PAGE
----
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Former Gov. Phil Batt, a ‘titan’ in Idaho Republican politics, dead at 96

Vaughn Ward, right, greets former Idaho Gov. Phil Batt, left, in this March 2015 photo. Batt died Saturday, on his 96th birthday.   (BETSY RUSSELL)
By Steve Kiggins The Times-News (Twin Falls)

Phil Batt, a guiding force in Idaho Republican politics for nearly four decades, including as the state’s 29th governor, died Saturday on his 96th birthday.

Gov. Brad Little ordered all flags lowered at state buildings and facilities in honor of Batt until his day of interment, and the governor’s office announced in a news release that Batt’s body would lie in state at the Capitol with details to come.

Batt, who served in the Idaho Legislature and as lieutenant governor and chair of the Idaho Republican Party before winning the 1994 gubernatorial election, died on the 160th anniversary of Idaho’s establishment of a U.S. territory.

“Governor Phil Batt was the epitome of a public servant, having served as Governor, Lt. Governor, and Senator. His legacy is distinguished by his unrelenting human rights leadership, determined fiscal conservatism, and enduring love of Idaho,” Little said in a statement.

“It is fitting Phil Batt was born and passed on ‘Idaho Day,’ the celebration of the anniversary of the day President Abraham Lincoln created the Idaho Territory in 1863. Teresa and I send our love and condolences to his wife Francee, his children, and many, many friends.”

Lt. Gov. Scott Bedke described Batt as “the embodiment of a dedicated public servant” in a statement.

“A man of fairness and decency, Gov. Batt served our community with a commitment to protect our lands, fight for human rights, and ensure fiscal responsibility,” Bedke said.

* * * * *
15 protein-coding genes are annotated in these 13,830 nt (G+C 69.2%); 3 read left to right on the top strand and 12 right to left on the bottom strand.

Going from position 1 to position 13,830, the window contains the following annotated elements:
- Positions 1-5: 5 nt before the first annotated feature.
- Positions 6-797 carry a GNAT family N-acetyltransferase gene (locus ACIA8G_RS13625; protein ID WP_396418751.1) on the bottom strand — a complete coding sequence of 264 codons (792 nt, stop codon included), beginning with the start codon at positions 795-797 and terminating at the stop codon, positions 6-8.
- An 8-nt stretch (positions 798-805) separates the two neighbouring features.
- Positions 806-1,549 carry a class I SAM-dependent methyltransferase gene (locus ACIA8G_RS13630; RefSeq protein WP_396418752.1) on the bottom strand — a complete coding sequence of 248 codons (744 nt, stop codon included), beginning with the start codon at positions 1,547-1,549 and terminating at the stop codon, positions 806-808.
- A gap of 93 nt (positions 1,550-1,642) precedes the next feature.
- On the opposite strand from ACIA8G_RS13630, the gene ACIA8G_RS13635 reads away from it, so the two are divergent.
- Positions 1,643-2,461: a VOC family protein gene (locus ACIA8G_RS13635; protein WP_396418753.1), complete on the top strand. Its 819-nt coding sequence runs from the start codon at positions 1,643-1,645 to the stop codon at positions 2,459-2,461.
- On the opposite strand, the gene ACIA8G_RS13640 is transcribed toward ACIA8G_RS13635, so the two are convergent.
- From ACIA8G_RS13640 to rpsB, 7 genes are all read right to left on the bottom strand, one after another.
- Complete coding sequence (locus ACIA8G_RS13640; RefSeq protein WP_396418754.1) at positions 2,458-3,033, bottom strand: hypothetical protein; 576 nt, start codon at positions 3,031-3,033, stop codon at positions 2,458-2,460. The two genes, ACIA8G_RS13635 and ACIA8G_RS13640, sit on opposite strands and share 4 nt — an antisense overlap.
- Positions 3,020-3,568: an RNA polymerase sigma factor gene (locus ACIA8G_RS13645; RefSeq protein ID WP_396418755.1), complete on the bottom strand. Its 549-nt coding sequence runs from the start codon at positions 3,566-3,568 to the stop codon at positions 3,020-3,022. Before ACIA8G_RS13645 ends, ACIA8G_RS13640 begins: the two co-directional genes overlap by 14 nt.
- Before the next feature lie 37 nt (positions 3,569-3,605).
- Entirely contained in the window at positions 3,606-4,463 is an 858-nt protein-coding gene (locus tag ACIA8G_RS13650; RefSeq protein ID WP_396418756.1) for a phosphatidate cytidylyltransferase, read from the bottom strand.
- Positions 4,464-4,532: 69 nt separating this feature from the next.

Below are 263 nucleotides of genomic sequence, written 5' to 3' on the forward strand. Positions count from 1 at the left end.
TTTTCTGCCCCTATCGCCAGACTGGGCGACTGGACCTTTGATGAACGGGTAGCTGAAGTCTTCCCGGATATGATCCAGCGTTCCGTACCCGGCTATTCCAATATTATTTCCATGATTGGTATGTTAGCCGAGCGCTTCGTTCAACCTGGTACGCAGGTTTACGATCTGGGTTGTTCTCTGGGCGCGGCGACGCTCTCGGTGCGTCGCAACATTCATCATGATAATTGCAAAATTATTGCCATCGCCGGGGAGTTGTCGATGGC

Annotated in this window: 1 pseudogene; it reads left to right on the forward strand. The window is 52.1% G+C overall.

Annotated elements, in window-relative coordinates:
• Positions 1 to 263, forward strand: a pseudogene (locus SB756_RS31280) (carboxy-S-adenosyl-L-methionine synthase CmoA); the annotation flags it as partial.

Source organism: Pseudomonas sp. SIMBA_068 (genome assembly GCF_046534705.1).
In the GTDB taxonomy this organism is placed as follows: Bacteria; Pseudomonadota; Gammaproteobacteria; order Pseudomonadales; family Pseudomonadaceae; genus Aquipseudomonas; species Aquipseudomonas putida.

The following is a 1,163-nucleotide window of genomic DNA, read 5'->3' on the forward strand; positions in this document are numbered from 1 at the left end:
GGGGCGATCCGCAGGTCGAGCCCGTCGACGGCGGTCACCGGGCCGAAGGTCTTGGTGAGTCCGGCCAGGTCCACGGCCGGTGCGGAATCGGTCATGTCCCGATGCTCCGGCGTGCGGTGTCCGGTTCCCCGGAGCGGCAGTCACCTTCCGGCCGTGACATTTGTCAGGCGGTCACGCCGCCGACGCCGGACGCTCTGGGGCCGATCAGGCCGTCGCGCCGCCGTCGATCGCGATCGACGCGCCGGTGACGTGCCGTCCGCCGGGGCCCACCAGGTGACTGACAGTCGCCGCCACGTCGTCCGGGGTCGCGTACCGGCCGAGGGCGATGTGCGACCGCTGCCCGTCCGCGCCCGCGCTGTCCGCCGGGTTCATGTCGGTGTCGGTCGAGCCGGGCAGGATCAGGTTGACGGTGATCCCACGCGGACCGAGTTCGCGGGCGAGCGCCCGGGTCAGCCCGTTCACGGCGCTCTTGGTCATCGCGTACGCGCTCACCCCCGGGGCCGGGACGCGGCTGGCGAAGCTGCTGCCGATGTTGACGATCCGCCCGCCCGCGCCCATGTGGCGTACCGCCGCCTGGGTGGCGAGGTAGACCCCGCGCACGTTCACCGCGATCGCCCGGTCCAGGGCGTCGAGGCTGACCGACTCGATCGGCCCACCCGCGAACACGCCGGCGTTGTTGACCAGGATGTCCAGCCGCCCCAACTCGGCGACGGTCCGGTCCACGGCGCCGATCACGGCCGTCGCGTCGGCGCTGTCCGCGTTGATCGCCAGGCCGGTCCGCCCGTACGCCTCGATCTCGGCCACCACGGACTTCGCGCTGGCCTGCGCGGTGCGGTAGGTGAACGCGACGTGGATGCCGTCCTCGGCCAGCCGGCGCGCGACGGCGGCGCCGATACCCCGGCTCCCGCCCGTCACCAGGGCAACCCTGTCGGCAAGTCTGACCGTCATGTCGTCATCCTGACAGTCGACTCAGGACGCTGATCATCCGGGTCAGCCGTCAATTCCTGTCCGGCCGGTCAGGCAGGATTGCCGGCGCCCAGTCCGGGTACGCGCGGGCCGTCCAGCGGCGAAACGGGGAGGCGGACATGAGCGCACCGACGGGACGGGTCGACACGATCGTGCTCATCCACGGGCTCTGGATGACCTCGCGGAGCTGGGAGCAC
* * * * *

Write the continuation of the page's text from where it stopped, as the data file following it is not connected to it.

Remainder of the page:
On Twitter, U.S. Rep. Mike Simpson said, “I know of no one who loved Idaho more than Phil.”

Batt was born on March 4, 1927, in Wilder, and he went on to study at the University of Idaho between 16 months of service in World War II. His career in state politics included stints in the House (1965-67) and Senate (1967-79) before he served as John Evans’ lieutenant governor (1979-83).

After Batt lost his first bid for the governor’s office in 1982, he returned to the Senate and served until 1988. Following two years as chair of the state GOP party, Batt defeated Larry EchoHawk in 1994 for the Republicans’ first gubernatorial victory in 28 years.

No Democrat has since won the state’s top office.

In a statement, U.S. Sen. Jim Risch, also a former Idaho governor and lieutenant governor, called Batt “a close personal friend” and described him as “one of my earliest mentors” in state politics.

“He was a titan in Idaho politics and cared deeply about our great state,” Risch said. “From his long and distinguished service in the Idaho Senate to his years as Governor, Phil set the course and is responsible for the Idaho we know and love today. He will be missed.”

The state’s other U.S. senator, Mike Crapo, also credited Batt’s mentorship and remembered him as a “strong and thoughtful leader, dedicated to the people of Idaho and advancing human rights in the state.”

In a statement, Crapo said, “His longstanding friendship and mentorship to me helped guide my professional and personal life. Back in 1981, I was asked and agreed to serve as the co-chair of the Bonneville County campaign for Phil Batt when he began his first run for governor. And I have learned much from him over these last four decades. As Idahoans remember him, much will be said about his legacy to Idaho and the debt of gratitude that we owe to him. His was a life well-lived, and he will have my unending admiration and respect.”

Batt died “peacefully at his home,” according to Little’s statement.